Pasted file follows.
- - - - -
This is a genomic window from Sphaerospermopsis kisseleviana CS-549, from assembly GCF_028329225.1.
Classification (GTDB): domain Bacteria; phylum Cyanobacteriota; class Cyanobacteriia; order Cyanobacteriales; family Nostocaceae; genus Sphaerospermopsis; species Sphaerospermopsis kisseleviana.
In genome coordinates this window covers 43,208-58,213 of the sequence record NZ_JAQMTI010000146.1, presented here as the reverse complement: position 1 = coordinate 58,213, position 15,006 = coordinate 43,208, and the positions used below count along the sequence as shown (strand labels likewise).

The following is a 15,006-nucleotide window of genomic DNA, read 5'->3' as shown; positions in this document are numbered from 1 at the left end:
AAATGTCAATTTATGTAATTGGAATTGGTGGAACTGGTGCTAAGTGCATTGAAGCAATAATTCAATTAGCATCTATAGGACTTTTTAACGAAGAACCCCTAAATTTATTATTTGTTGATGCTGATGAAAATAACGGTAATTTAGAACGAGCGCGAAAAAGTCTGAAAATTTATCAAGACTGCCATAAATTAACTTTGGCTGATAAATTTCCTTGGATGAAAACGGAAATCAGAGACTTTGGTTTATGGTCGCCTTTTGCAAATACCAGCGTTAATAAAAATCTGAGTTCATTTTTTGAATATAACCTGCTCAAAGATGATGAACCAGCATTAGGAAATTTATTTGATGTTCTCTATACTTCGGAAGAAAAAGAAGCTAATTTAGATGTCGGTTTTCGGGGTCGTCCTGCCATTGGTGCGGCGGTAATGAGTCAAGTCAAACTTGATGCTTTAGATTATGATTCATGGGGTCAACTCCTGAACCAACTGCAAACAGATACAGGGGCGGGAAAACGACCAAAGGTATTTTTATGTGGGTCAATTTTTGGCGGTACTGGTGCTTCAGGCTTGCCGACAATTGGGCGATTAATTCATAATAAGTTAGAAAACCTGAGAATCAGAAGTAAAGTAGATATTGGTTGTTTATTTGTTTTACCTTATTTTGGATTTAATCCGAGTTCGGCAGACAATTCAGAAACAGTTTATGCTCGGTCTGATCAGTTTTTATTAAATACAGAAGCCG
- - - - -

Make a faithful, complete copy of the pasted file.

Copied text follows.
This is a genomic window from Sphaerospermopsis kisseleviana CS-549, from assembly GCF_028329225.1.
Classification (GTDB): domain Bacteria; phylum Cyanobacteriota; class Cyanobacteriia; order Cyanobacteriales; family Nostocaceae; genus Sphaerospermopsis; species Sphaerospermopsis kisseleviana.
In genome coordinates this window covers 43,208-58,213 of the sequence record NZ_JAQMTI010000146.1, presented here as the reverse complement: position 1 = coordinate 58,213, position 15,006 = coordinate 43,208, and the positions used below count along the sequence as shown (strand labels likewise).

The following is a 15,006-nucleotide window of genomic DNA, read 5'->3' as shown; positions in this document are numbered from 1 at the left end:
AAATGTCAATTTATGTAATTGGAATTGGTGGAACTGGTGCTAAGTGCATTGAAGCAATAATTCAATTAGCATCTATAGGACTTTTTAACGAAGAACCCCTAAATTTATTATTTGTTGATGCTGATGAAAATAACGGTAATTTAGAACGAGCGCGAAAAAGTCTGAAAATTTATCAAGACTGCCATAAATTAACTTTGGCTGATAAATTTCCTTGGATGAAAACGGAAATCAGAGACTTTGGTTTATGGTCGCCTTTTGCAAATACCAGCGTTAATAAAAATCTGAGTTCATTTTTTGAATATAACCTGCTCAAAGATGATGAACCAGCATTAGGAAATTTATTTGATGTTCTCTATACTTCGGAAGAAAAAGAAGCTAATTTAGATGTCGGTTTTCGGGGTCGTCCTGCCATTGGTGCGGCGGTAATGAGTCAAGTCAAACTTGATGCTTTAGATTATGATTCATGGGGTCAACTCCTGAACCAACTGCAAACAGATACAGGGGCGGGAAAACGACCAAAGGTATTTTTATGTGGGTCAATTTTTGGCGGTACTGGTGCTTCAGGCTTGCCGACAATTGGGCGATTAATTCATAATAAGTTAGAAAACCTGAGAATCAGAAGTAAAGTAGATATTGGTTGTTTATTTGTTTTACCTTATTTTGGATTTAATCCGAGTTCGGCAGACAATTCAGAAACAGTTTATGCTCGGTCTGATCAGTTTTTATTAAATACAGAAGCCG